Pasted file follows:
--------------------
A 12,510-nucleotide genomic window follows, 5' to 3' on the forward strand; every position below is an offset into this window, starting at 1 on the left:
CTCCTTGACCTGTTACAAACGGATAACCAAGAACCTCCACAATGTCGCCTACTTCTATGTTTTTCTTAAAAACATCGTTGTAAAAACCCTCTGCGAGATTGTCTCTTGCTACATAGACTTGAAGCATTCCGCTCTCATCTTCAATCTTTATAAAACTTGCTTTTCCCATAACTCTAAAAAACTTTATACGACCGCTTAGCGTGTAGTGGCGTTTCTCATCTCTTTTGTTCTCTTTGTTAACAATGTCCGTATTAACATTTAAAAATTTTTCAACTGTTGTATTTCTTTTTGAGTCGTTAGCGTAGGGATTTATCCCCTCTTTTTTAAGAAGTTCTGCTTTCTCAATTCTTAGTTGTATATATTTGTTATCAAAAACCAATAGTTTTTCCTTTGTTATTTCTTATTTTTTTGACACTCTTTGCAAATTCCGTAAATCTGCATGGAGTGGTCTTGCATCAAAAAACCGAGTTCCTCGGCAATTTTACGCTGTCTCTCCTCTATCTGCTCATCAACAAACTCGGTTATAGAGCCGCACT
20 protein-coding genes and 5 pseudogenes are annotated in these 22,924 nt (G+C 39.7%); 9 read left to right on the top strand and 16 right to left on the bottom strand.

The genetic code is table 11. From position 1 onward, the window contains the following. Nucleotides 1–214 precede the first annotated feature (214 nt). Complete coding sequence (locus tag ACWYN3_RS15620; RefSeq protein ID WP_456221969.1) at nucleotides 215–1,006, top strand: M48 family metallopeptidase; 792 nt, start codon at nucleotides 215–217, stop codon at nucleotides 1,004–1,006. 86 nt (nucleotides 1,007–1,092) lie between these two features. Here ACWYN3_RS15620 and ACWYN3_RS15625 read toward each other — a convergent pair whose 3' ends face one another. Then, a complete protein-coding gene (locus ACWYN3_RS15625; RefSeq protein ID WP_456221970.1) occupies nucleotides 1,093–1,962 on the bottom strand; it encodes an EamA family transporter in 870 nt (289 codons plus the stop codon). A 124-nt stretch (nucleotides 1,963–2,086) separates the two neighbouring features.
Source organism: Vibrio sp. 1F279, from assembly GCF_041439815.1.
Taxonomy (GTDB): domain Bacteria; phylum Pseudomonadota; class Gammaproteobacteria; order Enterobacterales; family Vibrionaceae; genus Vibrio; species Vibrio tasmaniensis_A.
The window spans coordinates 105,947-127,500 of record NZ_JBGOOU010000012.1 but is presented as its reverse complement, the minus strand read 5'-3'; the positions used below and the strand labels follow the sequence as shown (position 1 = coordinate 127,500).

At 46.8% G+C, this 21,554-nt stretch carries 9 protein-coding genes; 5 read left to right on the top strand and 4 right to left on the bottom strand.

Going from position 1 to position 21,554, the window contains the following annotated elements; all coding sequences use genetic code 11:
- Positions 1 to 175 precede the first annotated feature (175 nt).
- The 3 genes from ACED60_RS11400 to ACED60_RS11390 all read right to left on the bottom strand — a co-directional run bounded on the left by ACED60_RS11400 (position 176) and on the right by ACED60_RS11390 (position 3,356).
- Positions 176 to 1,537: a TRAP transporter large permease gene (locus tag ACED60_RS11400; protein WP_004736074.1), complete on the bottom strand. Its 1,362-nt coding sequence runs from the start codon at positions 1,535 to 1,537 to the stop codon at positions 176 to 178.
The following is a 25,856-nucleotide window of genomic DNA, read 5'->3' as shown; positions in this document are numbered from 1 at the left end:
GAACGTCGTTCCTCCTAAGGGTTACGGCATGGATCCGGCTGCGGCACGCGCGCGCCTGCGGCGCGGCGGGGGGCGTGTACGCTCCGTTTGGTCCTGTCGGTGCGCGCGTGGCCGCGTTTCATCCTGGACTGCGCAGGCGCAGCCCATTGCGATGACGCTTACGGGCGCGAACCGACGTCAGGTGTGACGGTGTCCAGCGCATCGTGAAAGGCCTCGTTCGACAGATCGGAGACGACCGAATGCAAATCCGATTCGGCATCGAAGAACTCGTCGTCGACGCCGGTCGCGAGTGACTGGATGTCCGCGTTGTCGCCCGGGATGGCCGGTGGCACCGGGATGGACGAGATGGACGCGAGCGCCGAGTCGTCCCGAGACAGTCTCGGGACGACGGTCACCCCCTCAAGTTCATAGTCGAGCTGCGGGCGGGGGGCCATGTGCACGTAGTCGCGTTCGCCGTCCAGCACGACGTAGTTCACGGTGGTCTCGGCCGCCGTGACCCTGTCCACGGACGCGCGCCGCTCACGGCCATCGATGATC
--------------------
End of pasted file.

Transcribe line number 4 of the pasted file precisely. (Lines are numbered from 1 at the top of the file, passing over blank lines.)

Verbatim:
The genetic code is table 11. From position 1 onward, the window contains the following. Nucleotides 1–214 precede the first annotated feature (214 nt). Complete coding sequence (locus tag ACWYN3_RS15620; RefSeq protein ID WP_456221969.1) at nucleotides 215–1,006, top strand: M48 family metallopeptidase; 792 nt, start codon at nucleotides 215–217, stop codon at nucleotides 1,004–1,006. 86 nt (nucleotides 1,007–1,092) lie between these two features. Here ACWYN3_RS15620 and ACWYN3_RS15625 read toward each other — a convergent pair whose 3' ends face one another. Then, a complete protein-coding gene (locus ACWYN3_RS15625; RefSeq protein ID WP_456221970.1) occupies nucleotides 1,093–1,962 on the bottom strand; it encodes an EamA family transporter in 870 nt (289 codons plus the stop codon). A 124-nt stretch (nucleotides 1,963–2,086) separates the two neighbouring features.